The Rubicon trail is a 22-mile stretch that is technically a road, although certain sections are passable only by the most determined and capable 4x4s. A crown-jewel destination for off-roaders, the Rubicon trail is a scenic jaunt that leads to Lake Tahoe. However, this ‘trail’ isn’t a great choice for a first time 4×4 expedition. Negotiating some of the challenging areas strewn with giant boulders, requires real experience and skill behind the wheel. It’s serious test for even the toughest four wheel drive vehicles.

The Surprising History of The Rubicon Trail

History of The Rubicon Trail

The Rubicon trail has an interesting history. Spanning all the way back to pre-European settlement, through the Gold Rush and the Gilded Age. The trail may have fallen back into the wilderness were it not for the contemporary love of 4×4 vehicles. As well as the dedicated groups that are determined to keep it open.

 

The nearest town is Georgetown, which is really more of a village. However city life isn’t far, this wilderness passage is also only about 75 miles from Sacramento. Nonetheless, situated deep in the mountains, the Rubicon trail hardly qualifies as a road in the normal sense.

 

As OHV trails go, the Rubicon trail is not only considered to be among the most scenic and adventurous in California, but also among the best four wheeling stretches in the world. Several groups work together to protect the area. Including El Dorado County and a group of volunteers that call themselves, “Friends of the Rubicon Trail” (FOTR). Because of this support, the trail includes dedicated management and facilities. It also has its own website, maps and areas for rescue helicopters to gain access.

The Rubicon Trail’s Early History

The Rubicon Trail History

This rough road has been a natural bypass since humans first began inhabiting the majestic mountains and forests of the Sacramento Valley and the Sierra Nevada wilderness. The 22 miles connect a major water source, Lake Tahoe, with prime hunting and fishing grounds in the Sacramento Valley. The Rubicon trail was first developed by the invading Europeans who used it as a passage through the wilderness, via stagecoach.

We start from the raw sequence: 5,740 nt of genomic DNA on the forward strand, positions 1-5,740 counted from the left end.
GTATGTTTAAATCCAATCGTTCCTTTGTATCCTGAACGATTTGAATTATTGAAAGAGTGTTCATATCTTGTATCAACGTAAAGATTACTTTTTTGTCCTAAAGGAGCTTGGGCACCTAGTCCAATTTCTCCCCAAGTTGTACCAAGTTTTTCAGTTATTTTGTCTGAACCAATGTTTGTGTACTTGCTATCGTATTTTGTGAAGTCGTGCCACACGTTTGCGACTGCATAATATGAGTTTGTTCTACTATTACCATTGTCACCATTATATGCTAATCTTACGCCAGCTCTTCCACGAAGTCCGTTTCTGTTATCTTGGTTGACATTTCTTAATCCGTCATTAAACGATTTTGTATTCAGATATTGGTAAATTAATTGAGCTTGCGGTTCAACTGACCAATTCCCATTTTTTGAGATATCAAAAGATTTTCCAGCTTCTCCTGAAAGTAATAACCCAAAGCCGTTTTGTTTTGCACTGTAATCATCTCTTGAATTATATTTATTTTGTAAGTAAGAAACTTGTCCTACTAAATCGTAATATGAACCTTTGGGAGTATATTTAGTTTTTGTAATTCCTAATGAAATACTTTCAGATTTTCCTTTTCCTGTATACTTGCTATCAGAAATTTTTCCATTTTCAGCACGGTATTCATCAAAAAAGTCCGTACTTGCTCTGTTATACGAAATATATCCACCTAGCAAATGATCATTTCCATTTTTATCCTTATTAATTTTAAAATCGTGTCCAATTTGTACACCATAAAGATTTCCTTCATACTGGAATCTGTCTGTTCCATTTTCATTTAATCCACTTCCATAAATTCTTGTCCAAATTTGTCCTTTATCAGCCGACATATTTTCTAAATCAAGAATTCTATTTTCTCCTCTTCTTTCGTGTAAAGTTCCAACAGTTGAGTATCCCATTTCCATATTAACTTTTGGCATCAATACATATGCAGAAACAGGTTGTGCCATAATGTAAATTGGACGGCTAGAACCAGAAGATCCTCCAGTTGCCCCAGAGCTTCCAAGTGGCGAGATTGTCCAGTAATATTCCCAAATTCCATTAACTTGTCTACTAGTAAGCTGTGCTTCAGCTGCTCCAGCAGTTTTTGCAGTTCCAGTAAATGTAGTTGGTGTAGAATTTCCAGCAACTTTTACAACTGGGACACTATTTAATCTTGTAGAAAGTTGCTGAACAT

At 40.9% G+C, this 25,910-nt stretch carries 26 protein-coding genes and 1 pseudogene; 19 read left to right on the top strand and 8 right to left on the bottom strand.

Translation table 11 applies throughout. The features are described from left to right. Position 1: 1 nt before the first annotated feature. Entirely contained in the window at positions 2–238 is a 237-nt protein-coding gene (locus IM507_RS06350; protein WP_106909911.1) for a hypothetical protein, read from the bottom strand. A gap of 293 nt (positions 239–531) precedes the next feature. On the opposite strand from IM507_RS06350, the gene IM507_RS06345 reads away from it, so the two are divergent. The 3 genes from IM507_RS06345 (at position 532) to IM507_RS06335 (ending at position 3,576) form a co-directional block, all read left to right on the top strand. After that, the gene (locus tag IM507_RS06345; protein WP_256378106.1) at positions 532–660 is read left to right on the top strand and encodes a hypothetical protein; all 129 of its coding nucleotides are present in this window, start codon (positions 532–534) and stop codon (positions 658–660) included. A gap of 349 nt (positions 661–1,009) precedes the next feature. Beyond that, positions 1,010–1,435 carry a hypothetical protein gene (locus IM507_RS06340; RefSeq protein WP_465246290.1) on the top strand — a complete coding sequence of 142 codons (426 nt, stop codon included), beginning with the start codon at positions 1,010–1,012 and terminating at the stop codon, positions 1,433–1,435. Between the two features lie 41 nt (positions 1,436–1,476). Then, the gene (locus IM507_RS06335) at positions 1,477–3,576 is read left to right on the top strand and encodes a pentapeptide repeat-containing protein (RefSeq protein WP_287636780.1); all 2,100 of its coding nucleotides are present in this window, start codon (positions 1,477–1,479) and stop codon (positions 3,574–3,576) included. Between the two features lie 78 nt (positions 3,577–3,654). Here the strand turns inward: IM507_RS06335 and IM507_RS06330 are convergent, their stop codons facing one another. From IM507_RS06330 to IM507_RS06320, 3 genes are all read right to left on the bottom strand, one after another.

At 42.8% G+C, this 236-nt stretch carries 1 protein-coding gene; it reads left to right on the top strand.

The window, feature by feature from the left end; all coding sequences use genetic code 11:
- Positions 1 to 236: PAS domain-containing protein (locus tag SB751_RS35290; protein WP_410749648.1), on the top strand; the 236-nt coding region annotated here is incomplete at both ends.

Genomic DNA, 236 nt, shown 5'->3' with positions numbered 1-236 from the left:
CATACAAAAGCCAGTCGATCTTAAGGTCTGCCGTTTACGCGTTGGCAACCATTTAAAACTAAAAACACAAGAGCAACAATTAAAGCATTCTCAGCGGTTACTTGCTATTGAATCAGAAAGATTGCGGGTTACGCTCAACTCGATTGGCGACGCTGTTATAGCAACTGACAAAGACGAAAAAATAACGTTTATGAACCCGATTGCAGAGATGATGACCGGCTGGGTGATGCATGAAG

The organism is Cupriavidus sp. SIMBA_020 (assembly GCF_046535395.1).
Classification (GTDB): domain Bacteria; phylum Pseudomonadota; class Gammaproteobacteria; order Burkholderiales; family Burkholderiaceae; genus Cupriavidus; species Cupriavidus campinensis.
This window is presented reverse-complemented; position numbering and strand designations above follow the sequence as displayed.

The area’s hot springs were also a popular draw. They were explored and visited by native tribes until Europeans spilled into the area in the mid-19th century. The trail began to widen in the 1840s thanks to increased traffic from the gold rush. But it wasn’t until the early 1890s when it was developed into a loosely defined “road”, in order to reach the Rubicon Mineral Springs Resort and Hotel. A second resort at Wentworth Springs then guaranteed a flow of traffic through the area.

The Rubicon Trail Becomes an Off-Road Destination

The Rubicon Trail Off-Roading

In the late 19th century, car travel was much rougher than it is today. The first car to actually reach Rubicon Springs via the entire trail was driven by a woman, in 1908. Press coverage in San Francisco newspapers at the time absolutely marveled over the feat. By the late 1920s, the fad of bathing in natural springs had come and gone, which resulted in the Rubicon and Wentworth Springs resorts shuttering their businesses. 

 

In the 1930s and 40s the trail was rarely used, but in 1953 an off-road rally (“jamboree”) was held here, and that event sparked slow and steady renewal of car traffic. Thanks to it’s reimmersion in the 1950’s, the Rubicon trail has since become a premier destination for OHV traffic.

 

The road got its name from the Rubicon river, which it crosses not far from the shores of Lake Tahoe. That river was named, for reasons we may never uncover, after its far more famous predecessor, the Rubicon of Julius Caesar.